One week from today, the winner of The Greenbrier Classic will be determined on a Sunday afternoon at The Old White TPC.
The field has been announced, and while it doesn’t include Tiger Woods, Phil Mickelson, Rory McIlroy and World No. 1 Adam Scott, there is still plenty of firepower.
“There is no question the field will be unbelievable,” said The Greenbrier Chairman and owner Jim Justice, during a press conference earlier this month. “This is a popular spot and the field will be unbelievable, that is for sure.”
A total of 156 players will take part in The Greenbrier Classic beginning on Thursday and playing through to Sunday.
Past winners have included Stuart Appleby — who fired a final round 59 to win the inaugural event in 2010 — and he has been followed by Scott Stallings, Ted Potter Jr., and Jonas Blixt.
Anyone could finish on top in 2014, from major winners like Tom Watson, Nick Faldo, Bubba Watson, Angel Cabrera, Webb Simpson, John Daly, Vijay Singh, Justin Leonard, Davis Love III and Keegan Bradley, along with those who have come close, including Jason Day, Steve Stricker, Nick Watney, Charles Howell III and Ricky Barnes.
Day was at The Greenbrier for a press conference earlier this month, and is anxious to play in the event for the first time.
“It is the caliber of play that is put in front of you and just the amount of people that are out there watching,” Day said. “I have heard you can get 20,000 people out here watching every day so that sort of fan base, that amount of eyes that are watching you, you definitely don’t want to go out there and make a fool of yourself.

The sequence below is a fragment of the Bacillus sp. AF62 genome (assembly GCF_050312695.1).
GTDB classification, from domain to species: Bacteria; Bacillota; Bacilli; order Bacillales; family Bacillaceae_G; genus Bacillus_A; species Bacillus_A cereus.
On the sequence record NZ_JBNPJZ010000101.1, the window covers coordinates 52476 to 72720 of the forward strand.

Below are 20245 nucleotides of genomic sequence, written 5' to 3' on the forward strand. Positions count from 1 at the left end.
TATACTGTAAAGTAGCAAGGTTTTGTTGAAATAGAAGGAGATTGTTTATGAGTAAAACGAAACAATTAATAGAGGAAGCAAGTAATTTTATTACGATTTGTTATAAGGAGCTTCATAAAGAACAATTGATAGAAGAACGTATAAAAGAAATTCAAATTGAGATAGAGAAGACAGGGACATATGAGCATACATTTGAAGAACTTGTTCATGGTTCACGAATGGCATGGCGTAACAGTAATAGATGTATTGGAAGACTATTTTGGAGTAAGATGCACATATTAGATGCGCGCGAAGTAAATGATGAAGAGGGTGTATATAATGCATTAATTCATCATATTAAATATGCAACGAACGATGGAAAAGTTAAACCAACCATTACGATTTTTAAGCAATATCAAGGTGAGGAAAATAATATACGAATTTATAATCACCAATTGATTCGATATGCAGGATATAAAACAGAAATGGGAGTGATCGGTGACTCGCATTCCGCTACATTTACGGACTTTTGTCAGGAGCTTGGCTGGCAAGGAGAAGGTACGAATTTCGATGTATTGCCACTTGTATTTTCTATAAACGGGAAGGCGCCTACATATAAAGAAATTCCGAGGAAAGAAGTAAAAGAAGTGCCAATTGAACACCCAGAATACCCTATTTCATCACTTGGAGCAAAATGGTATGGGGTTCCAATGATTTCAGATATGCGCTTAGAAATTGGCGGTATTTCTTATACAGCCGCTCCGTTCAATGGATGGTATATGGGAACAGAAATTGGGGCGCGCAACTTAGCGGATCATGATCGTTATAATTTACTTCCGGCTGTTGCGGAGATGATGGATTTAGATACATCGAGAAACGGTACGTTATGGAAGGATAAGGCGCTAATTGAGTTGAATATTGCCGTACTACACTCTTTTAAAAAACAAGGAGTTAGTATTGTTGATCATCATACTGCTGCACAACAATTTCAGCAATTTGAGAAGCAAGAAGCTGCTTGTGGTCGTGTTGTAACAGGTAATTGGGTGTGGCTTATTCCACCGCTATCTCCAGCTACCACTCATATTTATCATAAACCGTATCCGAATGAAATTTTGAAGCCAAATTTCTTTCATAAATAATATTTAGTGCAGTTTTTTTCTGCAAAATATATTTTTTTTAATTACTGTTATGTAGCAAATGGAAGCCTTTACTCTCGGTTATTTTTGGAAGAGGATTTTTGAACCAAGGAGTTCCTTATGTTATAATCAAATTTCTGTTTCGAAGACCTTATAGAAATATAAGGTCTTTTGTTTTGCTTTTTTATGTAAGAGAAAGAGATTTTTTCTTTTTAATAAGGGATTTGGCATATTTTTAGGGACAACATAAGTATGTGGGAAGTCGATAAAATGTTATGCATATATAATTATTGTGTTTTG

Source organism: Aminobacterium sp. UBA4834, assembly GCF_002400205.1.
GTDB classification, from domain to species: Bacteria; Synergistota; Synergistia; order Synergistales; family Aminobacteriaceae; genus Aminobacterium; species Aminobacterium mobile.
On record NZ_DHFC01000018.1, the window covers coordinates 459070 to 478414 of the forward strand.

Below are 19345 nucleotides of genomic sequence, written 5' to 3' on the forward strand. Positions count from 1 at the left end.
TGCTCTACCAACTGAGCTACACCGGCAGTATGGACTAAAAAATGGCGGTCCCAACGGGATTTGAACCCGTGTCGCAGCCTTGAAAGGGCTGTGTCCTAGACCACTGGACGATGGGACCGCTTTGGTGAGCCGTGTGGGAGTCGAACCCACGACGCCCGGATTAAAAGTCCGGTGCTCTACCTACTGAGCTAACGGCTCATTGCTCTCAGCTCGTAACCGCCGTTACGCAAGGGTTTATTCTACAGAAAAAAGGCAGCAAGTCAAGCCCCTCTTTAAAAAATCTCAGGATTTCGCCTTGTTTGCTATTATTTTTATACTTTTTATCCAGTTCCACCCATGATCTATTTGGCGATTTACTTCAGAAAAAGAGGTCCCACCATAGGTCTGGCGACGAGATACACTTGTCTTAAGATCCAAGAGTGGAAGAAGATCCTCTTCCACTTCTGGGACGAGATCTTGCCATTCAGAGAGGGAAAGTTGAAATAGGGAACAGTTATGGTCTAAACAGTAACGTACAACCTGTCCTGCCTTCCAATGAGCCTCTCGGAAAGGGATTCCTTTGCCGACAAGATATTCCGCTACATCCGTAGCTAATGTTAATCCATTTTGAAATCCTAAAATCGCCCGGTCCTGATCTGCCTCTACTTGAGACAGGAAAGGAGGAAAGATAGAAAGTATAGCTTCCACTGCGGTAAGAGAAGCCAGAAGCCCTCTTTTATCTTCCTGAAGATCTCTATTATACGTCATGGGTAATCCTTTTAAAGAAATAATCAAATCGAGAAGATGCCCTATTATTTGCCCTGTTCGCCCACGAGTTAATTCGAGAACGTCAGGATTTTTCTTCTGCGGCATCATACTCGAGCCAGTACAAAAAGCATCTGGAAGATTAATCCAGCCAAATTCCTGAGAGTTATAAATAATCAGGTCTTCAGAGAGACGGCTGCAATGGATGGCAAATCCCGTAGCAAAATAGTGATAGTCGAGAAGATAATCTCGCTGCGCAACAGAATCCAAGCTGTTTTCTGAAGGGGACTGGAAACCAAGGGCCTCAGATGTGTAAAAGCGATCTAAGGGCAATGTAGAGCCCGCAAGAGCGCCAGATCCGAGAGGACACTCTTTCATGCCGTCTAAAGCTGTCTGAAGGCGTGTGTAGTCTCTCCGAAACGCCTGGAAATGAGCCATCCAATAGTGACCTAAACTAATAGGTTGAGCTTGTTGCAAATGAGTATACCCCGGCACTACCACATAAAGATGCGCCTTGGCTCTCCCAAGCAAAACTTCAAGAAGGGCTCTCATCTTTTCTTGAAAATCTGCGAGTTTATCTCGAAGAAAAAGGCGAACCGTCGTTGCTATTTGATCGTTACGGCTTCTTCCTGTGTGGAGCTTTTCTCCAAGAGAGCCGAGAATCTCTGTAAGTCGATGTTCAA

“It is definitely a grind and this course is tough. I definitely like tougher courses, I like to compete against players that you know is going to make it hard on yourself.”
The Old White has proven to be quite a challenge in the four years of The Greenbrier Classic, with Mickelson twice missing the cut and Woods missing out on the weekend during his one visit to West Virginia.
“This being 2,000 feet above sea level, there is definitely some tricks to the course, obviously there is a lot of slope here, you look out and around yourself and there are a lot of hills here,” Day said. “There has to be some sort of tricks to the greens, I have the best guy right here to tell me all about it..
“When I come into town to prepare for it that is something I am definitely going to come to the locals that know the course well to really get as much knowledge as I can. The more knowledge I have about this course it is better for me to maybe compete, play well and win.”
That ‘best guy’ Day speaks of his Justice himself, who has played on the Old White for years, having accumulated 29 holes-in-one in what he calls a ‘long career.’